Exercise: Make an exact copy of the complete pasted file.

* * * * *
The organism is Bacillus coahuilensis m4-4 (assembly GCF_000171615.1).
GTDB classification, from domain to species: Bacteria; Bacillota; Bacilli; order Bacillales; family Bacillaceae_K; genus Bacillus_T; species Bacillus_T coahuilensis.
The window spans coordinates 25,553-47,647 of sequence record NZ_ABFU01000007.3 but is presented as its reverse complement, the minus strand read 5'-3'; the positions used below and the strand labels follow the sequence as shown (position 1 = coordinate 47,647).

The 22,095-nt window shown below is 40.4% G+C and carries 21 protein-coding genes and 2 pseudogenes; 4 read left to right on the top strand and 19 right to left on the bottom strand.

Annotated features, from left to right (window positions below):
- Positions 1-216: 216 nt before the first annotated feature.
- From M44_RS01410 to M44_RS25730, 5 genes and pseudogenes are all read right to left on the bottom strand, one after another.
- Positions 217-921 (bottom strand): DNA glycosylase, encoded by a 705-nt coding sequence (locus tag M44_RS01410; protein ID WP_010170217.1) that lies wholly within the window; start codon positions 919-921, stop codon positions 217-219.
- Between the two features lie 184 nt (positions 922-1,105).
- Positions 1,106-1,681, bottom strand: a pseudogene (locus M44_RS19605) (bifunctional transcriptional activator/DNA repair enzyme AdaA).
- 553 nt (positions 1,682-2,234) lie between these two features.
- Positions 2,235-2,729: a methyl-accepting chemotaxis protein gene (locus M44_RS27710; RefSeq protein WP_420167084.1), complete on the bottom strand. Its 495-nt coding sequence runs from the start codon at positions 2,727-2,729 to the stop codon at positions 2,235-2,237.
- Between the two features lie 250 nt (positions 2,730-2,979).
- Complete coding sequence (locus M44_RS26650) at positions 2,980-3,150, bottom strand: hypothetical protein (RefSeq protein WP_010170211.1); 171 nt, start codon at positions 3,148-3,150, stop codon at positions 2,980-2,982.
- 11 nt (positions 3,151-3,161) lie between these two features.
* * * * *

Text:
The organism is Bacillus coahuilensis m4-4 (assembly GCF_000171615.1).
GTDB classification, from domain to species: Bacteria; Bacillota; Bacilli; order Bacillales; family Bacillaceae_K; genus Bacillus_T; species Bacillus_T coahuilensis.
The window spans coordinates 25,553-47,647 of sequence record NZ_ABFU01000007.3 but is presented as its reverse complement, the minus strand read 5'-3'; the positions used below and the strand labels follow the sequence as shown (position 1 = coordinate 47,647).

The 22,095-nt window shown below is 40.4% G+C and carries 21 protein-coding genes and 2 pseudogenes; 4 read left to right on the top strand and 19 right to left on the bottom strand.

Annotated features, from left to right (window positions below):
- Positions 1-216: 216 nt before the first annotated feature.
- From M44_RS01410 to M44_RS25730, 5 genes and pseudogenes are all read right to left on the bottom strand, one after another.
- Positions 217-921 (bottom strand): DNA glycosylase, encoded by a 705-nt coding sequence (locus tag M44_RS01410; protein ID WP_010170217.1) that lies wholly within the window; start codon positions 919-921, stop codon positions 217-219.
- Between the two features lie 184 nt (positions 922-1,105).
- Positions 1,106-1,681, bottom strand: a pseudogene (locus M44_RS19605) (bifunctional transcriptional activator/DNA repair enzyme AdaA).
- 553 nt (positions 1,682-2,234) lie between these two features.
- Positions 2,235-2,729: a methyl-accepting chemotaxis protein gene (locus M44_RS27710; RefSeq protein WP_420167084.1), complete on the bottom strand. Its 495-nt coding sequence runs from the start codon at positions 2,727-2,729 to the stop codon at positions 2,235-2,237.
- Between the two features lie 250 nt (positions 2,730-2,979).
- Complete coding sequence (locus M44_RS26650) at positions 2,980-3,150, bottom strand: hypothetical protein (RefSeq protein WP_010170211.1); 171 nt, start codon at positions 3,148-3,150, stop codon at positions 2,980-2,982.
- 11 nt (positions 3,151-3,161) lie between these two features.